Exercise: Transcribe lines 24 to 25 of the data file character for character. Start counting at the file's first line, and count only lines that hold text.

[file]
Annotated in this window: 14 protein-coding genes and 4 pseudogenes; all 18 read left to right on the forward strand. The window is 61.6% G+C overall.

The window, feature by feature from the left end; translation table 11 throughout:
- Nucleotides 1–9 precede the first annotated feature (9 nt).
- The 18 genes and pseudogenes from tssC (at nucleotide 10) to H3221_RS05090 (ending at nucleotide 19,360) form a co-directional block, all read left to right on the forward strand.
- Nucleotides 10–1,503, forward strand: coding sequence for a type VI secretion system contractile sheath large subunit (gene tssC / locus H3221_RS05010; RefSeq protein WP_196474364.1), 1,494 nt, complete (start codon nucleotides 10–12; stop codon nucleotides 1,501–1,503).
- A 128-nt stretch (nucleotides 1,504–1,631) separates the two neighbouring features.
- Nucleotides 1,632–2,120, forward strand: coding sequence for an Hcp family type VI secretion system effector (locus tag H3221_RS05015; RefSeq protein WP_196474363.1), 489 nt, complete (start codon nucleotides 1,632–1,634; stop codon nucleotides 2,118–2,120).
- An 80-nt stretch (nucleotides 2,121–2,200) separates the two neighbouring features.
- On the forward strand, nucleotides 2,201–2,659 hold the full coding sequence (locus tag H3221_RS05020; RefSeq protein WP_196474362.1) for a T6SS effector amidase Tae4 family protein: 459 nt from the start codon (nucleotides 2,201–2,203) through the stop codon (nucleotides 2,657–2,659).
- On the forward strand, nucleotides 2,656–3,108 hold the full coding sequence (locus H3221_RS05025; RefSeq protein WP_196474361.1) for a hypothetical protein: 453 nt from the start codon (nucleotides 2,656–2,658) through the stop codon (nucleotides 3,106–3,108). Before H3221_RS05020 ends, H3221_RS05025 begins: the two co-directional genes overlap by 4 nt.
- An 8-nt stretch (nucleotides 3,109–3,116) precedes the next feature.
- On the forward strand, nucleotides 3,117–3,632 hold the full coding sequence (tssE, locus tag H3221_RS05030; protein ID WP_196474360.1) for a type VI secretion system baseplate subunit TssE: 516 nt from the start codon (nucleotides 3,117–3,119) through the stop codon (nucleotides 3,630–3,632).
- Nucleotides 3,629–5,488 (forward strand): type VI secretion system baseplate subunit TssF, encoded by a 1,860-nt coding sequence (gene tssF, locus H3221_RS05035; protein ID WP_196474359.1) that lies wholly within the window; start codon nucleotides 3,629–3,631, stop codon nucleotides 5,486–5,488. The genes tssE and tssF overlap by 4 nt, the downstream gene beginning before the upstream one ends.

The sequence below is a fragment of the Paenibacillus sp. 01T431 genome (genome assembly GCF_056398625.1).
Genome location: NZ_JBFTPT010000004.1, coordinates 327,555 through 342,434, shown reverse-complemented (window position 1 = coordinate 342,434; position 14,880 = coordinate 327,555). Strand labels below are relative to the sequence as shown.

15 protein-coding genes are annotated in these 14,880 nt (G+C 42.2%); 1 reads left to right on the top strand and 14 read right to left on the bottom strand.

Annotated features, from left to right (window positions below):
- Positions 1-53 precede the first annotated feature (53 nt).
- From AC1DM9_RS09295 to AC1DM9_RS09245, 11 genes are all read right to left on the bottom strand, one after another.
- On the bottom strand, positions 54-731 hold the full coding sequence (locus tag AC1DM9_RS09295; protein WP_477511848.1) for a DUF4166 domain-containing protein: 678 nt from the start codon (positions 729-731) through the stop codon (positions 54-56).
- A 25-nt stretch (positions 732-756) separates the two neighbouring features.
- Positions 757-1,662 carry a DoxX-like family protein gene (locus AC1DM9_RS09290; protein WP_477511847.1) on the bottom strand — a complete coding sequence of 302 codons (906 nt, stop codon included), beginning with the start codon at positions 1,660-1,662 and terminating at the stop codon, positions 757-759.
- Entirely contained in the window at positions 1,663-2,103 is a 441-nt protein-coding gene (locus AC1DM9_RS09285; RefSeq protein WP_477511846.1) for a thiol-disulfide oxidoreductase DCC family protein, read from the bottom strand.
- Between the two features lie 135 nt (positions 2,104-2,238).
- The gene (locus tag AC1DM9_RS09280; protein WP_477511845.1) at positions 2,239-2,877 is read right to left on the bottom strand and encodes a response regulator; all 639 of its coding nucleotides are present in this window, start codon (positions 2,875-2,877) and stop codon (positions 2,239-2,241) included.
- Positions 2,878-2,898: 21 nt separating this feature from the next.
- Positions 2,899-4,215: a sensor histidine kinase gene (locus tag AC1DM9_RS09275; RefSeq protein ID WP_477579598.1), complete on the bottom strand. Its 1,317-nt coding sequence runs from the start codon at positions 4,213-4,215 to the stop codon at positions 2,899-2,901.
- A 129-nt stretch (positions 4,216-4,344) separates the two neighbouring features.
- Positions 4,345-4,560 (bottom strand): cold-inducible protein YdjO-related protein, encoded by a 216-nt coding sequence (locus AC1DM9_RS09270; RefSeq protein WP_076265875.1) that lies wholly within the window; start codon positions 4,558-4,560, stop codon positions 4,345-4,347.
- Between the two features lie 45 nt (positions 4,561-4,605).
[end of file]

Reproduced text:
- Between the two features lie 135 nt (positions 2,104-2,238).
- The gene (locus tag AC1DM9_RS09280; protein WP_477511845.1) at positions 2,239-2,877 is read right to left on the bottom strand and encodes a response regulator; all 639 of its coding nucleotides are present in this window, start codon (positions 2,875-2,877) and stop codon (positions 2,239-2,241) included.